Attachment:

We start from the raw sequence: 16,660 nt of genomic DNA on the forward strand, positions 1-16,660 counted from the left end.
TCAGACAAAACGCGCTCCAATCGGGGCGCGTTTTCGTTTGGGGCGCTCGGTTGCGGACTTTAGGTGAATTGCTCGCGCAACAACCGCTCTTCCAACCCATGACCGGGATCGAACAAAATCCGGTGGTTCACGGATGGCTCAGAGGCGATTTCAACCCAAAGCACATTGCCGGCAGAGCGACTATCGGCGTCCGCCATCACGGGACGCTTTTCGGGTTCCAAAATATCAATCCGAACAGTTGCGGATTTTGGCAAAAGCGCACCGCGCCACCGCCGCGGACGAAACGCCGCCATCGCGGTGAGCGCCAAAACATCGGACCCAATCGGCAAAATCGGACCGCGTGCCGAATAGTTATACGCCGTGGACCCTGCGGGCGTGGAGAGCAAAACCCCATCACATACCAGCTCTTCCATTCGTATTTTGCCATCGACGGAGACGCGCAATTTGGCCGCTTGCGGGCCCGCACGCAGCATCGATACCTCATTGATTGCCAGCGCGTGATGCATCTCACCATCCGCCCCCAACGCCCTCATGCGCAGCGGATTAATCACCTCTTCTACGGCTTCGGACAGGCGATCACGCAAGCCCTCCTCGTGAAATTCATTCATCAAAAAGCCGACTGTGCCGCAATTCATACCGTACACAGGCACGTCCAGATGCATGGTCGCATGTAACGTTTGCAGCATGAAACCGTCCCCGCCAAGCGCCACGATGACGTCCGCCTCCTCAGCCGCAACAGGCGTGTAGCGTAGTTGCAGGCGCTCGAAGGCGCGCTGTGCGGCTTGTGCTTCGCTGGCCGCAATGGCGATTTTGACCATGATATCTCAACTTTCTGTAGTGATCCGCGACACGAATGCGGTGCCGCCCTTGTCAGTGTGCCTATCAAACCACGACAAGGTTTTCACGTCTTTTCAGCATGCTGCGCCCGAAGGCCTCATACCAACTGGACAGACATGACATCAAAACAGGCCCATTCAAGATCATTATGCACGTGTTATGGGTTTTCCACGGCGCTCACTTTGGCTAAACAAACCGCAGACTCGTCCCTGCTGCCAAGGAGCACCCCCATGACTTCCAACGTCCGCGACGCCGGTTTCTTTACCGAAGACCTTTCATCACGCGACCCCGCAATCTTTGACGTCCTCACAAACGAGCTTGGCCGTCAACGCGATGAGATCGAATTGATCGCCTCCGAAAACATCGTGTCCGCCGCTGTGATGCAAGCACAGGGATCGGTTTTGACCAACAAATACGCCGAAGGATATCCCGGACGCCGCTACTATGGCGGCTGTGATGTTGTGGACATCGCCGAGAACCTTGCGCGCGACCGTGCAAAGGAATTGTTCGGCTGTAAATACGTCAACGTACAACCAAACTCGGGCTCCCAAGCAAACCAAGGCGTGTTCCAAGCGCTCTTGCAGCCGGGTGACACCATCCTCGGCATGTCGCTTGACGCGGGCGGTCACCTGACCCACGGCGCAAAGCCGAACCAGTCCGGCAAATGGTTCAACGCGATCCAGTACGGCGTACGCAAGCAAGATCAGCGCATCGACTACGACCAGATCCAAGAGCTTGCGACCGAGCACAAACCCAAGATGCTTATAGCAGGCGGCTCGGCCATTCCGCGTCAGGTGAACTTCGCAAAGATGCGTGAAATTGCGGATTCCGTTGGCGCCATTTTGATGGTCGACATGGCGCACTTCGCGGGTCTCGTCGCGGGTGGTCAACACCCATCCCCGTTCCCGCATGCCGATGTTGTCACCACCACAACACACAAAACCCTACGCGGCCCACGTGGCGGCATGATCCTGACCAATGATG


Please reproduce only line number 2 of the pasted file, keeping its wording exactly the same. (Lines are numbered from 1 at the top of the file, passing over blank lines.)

TCAGACAAAACGCGCTCCAATCGGGGCGCGTTTTCGTTTGGGGCGCTCGGTTGCGGACTTTAGGTGAATTGCTCGCGCAACAACCGCTCTTCCAACCCATGACCGGGATCGAACAAAATCCGGTGGTTCACGGATGGCTCAGAGGCGATTTCAACCCAAAGCACATTGCCGGCAGAGCGACTATCGGCGTCCGCCATCACGGGACGCTTTTCGGGTTCCAAAATATCAATCCGAACAGTTGCGGATTTTGGCAAAAGCGCACCGCGCCACCGCCGCGGACGAAACGCCGCCATCGCGGTGAGCGCCAAAACATCGGACCCAATCGGCAAAATCGGACCGCGTGCCGAATAGTTATACGCCGTGGACCCTGCGGGCGTGGAGAGCAAAACCCCATCACATACCAGCTCTTCCATTCGTATTTTGCCATCGACGGAGACGCGCAATTTGGCCGCTTGCGGGCCCGCACGCAGCATCGATACCTCATTGATTGCCAGCGCGTGATGCATCTCACCATCCGCCCCCAACGCCCTCATGCGCAGCGGATTAATCACCTCTTCTACGGCTTCGGACAGGCGATCACGCAAGCCCTCCTCGTGAAATTCATTCATCAAAAAGCCGACTGTGCCGCAATTCATACCGTACACAGGCACGTCCAGATGCATGGTCGCATGTAACGTTTGCAGCATGAAACCGTCCCCGCCAAGCGCCACGATGACGTCCGCCTCCTCAGCCGCAACAGGCGTGTAGCGTAGTTGCAGGCGCTCGAAGGCGCGCTGTGCGGCTTGTGCTTCGCTGGCCGCAATGGCGATTTTGACCATGATATCTCAACTTTCTGTAGTGATCCGCGACACGAATGCGGTGCCGCCCTTGTCAGTGTGCCTATCAAACCACGACAAGGTTTTCACGTCTTTTCAGCATGCTGCGCCCGAAGGCCTCATACCAACTGGACAGACATGACATCAAAACAGGCCCATTCAAGATCATTATGCACGTGTTATGGGTTTTCCACGGCGCTCACTTTGGCTAAACAAACCGCAGACTCGTCCCTGCTGCCAAGGAGCACCCCCATGACTTCCAACGTCCGCGACGCCGGTTTCTTTACCGAAGACCTTTCATCACGCGACCCCGCAATCTTTGACGTCCTCACAAACGAGCTTGGCCGTCAACGCGATGAGATCGAATTGATCGCCTCCGAAAACATCGTGTCCGCCGCTGTGATGCAAGCACAGGGATCGGTTTTGACCAACAAATACGCCGAAGGATATCCCGGACGCCGCTACTATGGCGGCTGTGATGTTGTGGACATCGCCGAGAACCTTGCGCGCGACCGTGCAAAGGAATTGTTCGGCTGTAAATACGTCAACGTACAACCAAACTCGGGCTCCCAAGCAAACCAAGGCGTGTTCCAAGCGCTCTTGCAGCCGGGTGACACCATCCTCGGCATGTCGCTTGACGCGGGCGGTCACCTGACCCACGGCGCAAAGCCGAACCAGTCCGGCAAATGGTTCAACGCGATCCAGTACGGCGTACGCAAGCAAGATCAGCGCATCGACTACGACCAGATCCAAGAGCTTGCGACCGAGCACAAACCCAAGATGCTTATAGCAGGCGGCTCGGCCATTCCGCGTCAGGTGAACTTCGCAAAGATGCGTGAAATTGCGGATTCCGTTGGCGCCATTTTGATGGTCGACATGGCGCACTTCGCGGGTCTCGTCGCGGGTGGTCAACACCCATCCCCGTTCCCGCATGCCGATGTTGTCACCACCACAACACACAAAACCCTACGCGGCCCACGTGGCGGCATGATCCTGACCAATGATG